Virginia Guidry, Ph.D., M.P.H., has been the branch head for Occupational and Environmental Epidemiology in the North Carolina Department of Health and Human Services since January 2019. She has a Ph.D. in epidemiology and a M.P.H in maternal and child health, both from the University of North Carolina at Chapel Hill, and a B.S. in Medical Technology from the University of Delaware. She has worked on environmental health and environmental justice issues in North Carolina since 2003, including experience in community-based research, communications, and applied epidemiology.
Rolf Halden, Ph.D., P.E., is a professor at Arizona State University (ASU) and founding director of the Biodesign Center for Environmental Health Engineering, the nonprofit OneWaterOneHealth, and the ASU startup company, AquaVitas LLC. Halden has authored over 230 research papers, patents, monographs, and the 2020 popular science book, "Environment". Halden is an expert in wastewater-based epidemiology for tracking harmful chemicals and infectious disease agents like SARS-CoV-2, the causative agent of the COVID-19 pandemic. Halden serves as an American Chemical Society (ACS) Expert and has been invited repeatedly to brief the Environmental Protection Agency, the Food and Drug Administration, the National Academies, the Centers for Disease Control and Prevention, and members of U.S. Congress on environmental health and sustainability challenges.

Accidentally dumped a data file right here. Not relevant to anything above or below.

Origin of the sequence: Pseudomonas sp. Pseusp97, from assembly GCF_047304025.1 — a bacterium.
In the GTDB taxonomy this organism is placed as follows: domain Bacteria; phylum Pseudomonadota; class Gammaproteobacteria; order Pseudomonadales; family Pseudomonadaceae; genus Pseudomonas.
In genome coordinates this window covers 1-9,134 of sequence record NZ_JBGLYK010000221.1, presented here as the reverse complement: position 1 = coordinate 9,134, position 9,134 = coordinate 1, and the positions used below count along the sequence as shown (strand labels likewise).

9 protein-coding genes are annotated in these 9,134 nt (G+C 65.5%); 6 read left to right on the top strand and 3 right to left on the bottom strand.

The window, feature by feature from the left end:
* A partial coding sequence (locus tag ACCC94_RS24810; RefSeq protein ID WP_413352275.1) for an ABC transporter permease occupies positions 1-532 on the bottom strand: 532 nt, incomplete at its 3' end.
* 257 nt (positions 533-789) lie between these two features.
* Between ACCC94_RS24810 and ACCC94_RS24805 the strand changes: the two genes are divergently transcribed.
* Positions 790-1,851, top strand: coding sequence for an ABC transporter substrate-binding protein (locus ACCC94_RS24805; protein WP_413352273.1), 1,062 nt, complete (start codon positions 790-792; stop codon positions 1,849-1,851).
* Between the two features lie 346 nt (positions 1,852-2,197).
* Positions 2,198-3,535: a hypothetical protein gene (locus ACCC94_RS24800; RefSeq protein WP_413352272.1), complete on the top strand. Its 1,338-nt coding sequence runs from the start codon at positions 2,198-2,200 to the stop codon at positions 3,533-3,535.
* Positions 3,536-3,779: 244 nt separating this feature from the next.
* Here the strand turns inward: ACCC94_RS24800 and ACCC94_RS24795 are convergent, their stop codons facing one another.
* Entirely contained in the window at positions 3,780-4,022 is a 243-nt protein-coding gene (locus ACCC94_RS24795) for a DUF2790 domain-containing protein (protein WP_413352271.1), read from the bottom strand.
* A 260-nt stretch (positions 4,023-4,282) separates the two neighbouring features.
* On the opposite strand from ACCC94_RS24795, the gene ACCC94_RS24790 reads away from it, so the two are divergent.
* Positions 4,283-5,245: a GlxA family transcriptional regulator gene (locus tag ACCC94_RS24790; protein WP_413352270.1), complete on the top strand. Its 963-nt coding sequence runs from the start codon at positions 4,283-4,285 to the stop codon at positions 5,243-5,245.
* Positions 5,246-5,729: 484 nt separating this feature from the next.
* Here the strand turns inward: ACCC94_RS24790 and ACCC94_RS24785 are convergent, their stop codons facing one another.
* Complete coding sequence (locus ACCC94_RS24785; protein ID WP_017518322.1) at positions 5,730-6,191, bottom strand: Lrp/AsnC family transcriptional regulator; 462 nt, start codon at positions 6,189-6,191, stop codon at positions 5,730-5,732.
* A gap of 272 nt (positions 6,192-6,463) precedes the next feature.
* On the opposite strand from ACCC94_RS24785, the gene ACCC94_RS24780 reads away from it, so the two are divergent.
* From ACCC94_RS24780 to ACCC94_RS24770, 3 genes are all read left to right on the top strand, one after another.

James W Keck, M.D., M.P.H., is an assistant professor of family and community medicine at the University of Kentucky. He completed Epidemic Intelligence Service training with the CDC and is a board certified and practicing family medicine and preventive medicine physician. Working in the translational research space as a physician scientist, Keck has formed multidisciplinary research teams and community partnerships as the Principal Investigator of CDC- and NIH-funded COVID-19 wastewater surveillance projects.
Sahar Alameh, Ph.D., is an assistant professor of STEM education at the College of Education, University of Kentucky. She began her career as a high school science teacher where she taught physics and chemistry for seven years before completing her Ph.D. at the University of Illinois at Urbana-Champaign. Having witnessed firsthand the difficulties teachers face when teaching science for understanding, her research focuses on improving students’ explanations and understanding of scientific phenomena. Originally from Beirut, Lebanon, Alameh is actively involved in research and outreach activities. She worked with the Appalachian Career Training in Oncology (ACTION) Program to develop educational materials to enhance cancer literacy among Kentucky students. She has also been playing a leading role in developing an environmental health curriculum tied to wastewater surveillance and virology/COVID-19 to be piloted in schools in Kentucky. She has been an editorial associate at the Journal of Research in Science Teaching. Through overseeing the journal’s Doctoral Student Mentored Review Initiative, Alameh has supervised over 18 doctoral students and post-doctoral fellows in science education from universities around the world.